The destruction of the 2,500-year-old Bam citadel has also caused sadness among the population. The citadel was a major tourist attraction and for many in the country a source of enormous pride. "People said to me at the beginning of our mission here that life had gone out of Bam because the Arg [citadel] had been destroyed. I don't believe that is true," Parsons says. "Life is coming back into Bam, and it's a credit to the medical authorities, the medical NGOs who have been here. And I've got enormous amount of respect for the Bami people, as they're called, because to pick themselves up after this disaster is an enormous credit to them."
The citadel is due to be rebuilt with the help of organizations such as UNESCO, which recently added it to its List of World Heritage in Danger. (Golnaz Esfandiari)
IRAN AND RUSSIA TO STUDY FLYING SAUCERS. Iran and Russia have agreed to cooperate on the study of Unidentified Flying Objects (UFOs) following Ambassador to Moscow Gholam Reza Shafei's 29 December meeting with Russian Federal Space Agency (Rosaviakosmos) chief General Anatolii Perminov. IRNA reported.
Sightings of unidentified flying objects in Iranian skies have increased over the last few weeks, "Etemad" reported on 25 December, quoting an anonymous "informed source." The UFOs were sighted in Markazi Province (where Tehran is located) and Bushehr Province (where nuclear reactors are being built). Sightings in Isfahan Province occurred near Arak and Natanz (where other nuclear-related facilities are located).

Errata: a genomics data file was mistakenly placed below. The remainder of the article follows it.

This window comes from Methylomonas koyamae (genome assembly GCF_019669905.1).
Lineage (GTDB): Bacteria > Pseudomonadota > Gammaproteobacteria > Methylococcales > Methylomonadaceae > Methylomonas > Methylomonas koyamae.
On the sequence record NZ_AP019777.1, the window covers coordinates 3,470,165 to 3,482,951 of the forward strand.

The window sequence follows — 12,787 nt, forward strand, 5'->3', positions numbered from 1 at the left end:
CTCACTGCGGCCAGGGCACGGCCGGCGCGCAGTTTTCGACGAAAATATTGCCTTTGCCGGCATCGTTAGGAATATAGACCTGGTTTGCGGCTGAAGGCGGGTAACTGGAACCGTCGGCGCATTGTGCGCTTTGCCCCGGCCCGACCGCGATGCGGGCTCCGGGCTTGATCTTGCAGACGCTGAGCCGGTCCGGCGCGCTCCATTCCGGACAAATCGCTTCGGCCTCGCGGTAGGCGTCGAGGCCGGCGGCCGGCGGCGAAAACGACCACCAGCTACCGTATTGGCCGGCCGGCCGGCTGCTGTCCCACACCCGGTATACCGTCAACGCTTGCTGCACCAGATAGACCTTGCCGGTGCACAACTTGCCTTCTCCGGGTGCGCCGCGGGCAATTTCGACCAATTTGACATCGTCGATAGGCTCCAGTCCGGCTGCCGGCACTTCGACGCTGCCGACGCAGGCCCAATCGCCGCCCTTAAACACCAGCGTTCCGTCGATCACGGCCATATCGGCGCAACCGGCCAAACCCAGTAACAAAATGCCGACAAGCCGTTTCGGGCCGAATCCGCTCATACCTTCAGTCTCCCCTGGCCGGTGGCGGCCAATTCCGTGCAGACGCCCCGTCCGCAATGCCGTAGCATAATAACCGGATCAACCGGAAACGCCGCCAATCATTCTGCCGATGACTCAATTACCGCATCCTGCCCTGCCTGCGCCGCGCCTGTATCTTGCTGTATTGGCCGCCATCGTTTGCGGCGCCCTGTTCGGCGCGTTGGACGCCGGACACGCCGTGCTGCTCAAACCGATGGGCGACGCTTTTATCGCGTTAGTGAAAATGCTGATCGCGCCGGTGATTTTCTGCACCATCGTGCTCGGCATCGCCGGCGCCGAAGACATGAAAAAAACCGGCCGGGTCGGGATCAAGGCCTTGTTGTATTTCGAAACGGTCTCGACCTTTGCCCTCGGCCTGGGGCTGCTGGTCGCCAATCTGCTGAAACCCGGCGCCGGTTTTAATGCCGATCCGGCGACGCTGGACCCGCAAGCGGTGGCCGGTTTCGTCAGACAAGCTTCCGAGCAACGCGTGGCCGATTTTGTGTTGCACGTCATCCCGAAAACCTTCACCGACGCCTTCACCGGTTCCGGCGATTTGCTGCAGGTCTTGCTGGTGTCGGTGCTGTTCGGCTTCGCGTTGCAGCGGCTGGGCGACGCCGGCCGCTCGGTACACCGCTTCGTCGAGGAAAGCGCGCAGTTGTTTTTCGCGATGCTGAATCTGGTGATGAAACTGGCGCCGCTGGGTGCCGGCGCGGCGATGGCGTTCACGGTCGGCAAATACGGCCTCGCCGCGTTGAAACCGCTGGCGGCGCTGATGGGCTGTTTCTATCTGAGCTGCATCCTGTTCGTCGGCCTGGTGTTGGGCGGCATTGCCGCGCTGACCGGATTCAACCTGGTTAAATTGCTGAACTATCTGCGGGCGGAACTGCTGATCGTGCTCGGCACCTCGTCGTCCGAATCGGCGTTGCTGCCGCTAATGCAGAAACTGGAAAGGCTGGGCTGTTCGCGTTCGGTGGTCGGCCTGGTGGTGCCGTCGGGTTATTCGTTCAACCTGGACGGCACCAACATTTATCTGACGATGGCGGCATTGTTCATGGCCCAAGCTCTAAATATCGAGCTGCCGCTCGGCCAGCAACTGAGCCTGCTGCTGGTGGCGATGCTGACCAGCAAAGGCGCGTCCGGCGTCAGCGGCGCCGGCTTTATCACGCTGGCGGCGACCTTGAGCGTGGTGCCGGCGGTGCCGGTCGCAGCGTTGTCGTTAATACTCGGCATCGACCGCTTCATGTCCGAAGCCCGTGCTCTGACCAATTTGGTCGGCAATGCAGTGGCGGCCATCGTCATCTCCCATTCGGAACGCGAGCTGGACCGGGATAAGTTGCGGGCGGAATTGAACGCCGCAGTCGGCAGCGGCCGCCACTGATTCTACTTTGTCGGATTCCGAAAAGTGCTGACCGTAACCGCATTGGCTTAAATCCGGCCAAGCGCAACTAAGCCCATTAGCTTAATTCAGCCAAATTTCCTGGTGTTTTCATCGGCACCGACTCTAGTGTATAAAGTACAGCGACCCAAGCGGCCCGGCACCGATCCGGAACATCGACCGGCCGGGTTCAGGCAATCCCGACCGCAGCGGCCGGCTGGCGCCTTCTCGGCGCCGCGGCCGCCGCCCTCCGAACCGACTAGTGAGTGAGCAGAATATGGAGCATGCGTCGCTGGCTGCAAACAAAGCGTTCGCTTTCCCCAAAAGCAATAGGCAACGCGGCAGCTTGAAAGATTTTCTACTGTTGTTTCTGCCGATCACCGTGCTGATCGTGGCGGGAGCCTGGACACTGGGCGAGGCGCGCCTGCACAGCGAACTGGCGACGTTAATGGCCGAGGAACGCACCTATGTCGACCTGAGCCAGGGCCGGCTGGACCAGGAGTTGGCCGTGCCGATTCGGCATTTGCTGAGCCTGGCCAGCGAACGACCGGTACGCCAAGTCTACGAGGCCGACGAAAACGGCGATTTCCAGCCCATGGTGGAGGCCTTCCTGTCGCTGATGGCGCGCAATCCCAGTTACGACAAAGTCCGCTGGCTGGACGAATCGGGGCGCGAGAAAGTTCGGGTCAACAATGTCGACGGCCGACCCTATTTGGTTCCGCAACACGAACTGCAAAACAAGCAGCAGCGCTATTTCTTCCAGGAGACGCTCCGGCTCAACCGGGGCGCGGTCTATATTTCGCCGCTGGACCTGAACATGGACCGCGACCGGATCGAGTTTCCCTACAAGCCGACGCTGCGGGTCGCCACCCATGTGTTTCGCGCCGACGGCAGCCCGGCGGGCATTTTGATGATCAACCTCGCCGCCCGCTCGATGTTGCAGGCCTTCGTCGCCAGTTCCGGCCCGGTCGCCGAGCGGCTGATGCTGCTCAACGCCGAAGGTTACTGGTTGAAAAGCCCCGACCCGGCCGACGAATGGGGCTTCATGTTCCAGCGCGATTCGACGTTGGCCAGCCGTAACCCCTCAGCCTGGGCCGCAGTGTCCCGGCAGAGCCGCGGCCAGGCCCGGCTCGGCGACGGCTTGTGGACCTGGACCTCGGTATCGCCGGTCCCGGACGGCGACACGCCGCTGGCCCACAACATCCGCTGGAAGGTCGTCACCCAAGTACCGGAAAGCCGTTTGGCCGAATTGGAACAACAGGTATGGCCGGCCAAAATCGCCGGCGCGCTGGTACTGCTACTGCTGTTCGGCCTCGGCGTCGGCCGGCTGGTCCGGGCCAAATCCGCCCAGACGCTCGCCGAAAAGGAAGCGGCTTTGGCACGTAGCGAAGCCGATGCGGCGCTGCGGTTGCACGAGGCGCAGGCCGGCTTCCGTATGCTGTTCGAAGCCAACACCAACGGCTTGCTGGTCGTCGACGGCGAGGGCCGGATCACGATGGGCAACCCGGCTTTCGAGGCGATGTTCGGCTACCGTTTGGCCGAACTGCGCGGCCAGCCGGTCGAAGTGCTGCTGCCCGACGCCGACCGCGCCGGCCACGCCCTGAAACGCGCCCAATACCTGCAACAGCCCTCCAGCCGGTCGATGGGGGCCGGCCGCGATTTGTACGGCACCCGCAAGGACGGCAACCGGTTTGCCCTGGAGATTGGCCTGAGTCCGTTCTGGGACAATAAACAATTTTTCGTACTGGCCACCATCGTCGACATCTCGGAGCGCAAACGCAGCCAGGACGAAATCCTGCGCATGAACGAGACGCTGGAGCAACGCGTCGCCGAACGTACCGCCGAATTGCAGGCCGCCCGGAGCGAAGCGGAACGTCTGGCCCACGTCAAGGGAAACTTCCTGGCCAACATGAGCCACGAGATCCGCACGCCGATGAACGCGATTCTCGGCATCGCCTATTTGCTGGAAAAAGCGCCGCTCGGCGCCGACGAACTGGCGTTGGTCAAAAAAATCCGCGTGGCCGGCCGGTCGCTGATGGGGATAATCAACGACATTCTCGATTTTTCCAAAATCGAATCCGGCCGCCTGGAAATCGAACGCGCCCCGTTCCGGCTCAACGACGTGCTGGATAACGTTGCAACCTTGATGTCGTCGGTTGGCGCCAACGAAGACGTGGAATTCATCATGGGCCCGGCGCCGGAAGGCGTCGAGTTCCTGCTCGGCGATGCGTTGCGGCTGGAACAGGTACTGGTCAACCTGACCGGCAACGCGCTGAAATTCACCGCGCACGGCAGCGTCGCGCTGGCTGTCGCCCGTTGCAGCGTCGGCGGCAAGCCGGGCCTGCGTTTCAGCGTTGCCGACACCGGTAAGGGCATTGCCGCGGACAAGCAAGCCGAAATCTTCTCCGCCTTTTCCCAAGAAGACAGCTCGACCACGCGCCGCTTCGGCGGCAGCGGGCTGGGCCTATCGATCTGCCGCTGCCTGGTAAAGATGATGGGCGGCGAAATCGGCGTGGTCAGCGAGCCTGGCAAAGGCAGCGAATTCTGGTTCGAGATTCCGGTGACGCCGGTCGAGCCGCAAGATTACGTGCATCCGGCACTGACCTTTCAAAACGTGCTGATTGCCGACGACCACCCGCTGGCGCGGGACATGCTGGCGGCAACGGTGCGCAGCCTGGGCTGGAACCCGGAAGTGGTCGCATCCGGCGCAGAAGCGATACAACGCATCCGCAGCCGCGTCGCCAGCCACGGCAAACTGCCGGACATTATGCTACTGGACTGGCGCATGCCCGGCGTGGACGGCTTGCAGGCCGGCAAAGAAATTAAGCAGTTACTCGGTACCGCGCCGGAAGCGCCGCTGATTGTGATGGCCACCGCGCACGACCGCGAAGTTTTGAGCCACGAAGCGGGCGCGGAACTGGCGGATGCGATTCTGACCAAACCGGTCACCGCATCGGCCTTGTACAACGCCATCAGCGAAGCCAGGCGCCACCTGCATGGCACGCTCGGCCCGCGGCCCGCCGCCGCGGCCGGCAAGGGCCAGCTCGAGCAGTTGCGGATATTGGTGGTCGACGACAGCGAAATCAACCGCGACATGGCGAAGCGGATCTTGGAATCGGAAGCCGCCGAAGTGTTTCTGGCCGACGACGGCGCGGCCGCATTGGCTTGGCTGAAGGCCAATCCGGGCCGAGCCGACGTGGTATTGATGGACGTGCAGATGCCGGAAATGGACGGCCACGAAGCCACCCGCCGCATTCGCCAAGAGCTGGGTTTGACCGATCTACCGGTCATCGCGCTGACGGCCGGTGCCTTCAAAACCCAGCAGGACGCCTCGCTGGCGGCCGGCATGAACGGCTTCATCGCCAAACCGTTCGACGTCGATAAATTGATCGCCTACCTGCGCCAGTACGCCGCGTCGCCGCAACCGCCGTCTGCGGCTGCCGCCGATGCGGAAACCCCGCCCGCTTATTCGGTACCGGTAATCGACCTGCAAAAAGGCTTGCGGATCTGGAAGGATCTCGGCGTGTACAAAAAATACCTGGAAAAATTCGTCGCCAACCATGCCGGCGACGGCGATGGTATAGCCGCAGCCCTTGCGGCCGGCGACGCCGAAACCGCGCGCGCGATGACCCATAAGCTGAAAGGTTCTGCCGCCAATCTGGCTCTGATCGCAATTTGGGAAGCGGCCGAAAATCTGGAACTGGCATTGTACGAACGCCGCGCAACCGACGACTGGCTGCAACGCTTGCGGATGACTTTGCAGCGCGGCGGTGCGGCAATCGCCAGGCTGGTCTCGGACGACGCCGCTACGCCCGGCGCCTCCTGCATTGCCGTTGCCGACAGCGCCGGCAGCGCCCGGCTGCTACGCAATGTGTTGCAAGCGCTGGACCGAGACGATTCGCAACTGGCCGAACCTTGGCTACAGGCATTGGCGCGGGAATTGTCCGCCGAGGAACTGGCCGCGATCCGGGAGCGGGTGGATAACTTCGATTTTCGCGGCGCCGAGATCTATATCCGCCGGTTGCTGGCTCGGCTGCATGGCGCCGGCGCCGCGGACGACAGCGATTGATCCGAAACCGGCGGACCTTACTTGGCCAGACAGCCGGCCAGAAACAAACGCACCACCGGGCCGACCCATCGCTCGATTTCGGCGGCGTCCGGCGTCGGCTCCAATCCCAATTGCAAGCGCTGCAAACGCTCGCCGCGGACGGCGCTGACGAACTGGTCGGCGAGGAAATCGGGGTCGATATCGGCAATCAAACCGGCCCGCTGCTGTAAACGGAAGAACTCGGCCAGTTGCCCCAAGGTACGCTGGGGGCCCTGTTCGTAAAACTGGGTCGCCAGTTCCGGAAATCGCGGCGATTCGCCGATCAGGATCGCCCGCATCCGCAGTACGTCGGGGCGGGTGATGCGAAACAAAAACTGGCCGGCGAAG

The "Etemad" report cited British UFO specialist Jenny Randles -- author of "Alien Abductions" and "Mind Monsters: Invaders from Inner Space?" -- as suggesting that these could be military-reconnaissance aircraft.
The regular air force's spokesman, Colonel Salman Mahini, said, "All antiaircraft units and jet fighters have been ordered to shoot down the flying objects over Iran's airspace," the "Jerusalem Post" reported on 25 December. He suggested that the UFOs could be satellites, reconnaissance aircraft, or comets.
U.S. combat aircraft allegedly were sighted near Khorramshahr on 29 December and again on 30 December, Fars News Agency reported on 31 December. An anonymous informed source said, "The circling of two American fighter planes on Wednesday and their maneuvers over border areas of Iran and Iraq indicated that the planes were involved in spying." It is not clear if the Iranian antiaircraft units were able to react to the alleged violation of their airspace. (Bill Samii)
WHERE DOES THE IRANIAN NUCLEAR DEBATE GO FROM HERE? In Part 3 of a four-part series on the crisis over Iran's nuclear program, RFE/RL looks at where the debate goes from here. (Part 1 looks at what is known about Iran's nuclear ambitions; Part 2 looks at two separate routes that Tehran might be taking in its alleged efforts to make a nuclear bomb [also see "RFE/RL Iran Report," 27 December 2004]; Part 4 examines the seldom-heard views and sentiments of Iranian citizens about the country's nuclear aspirations.)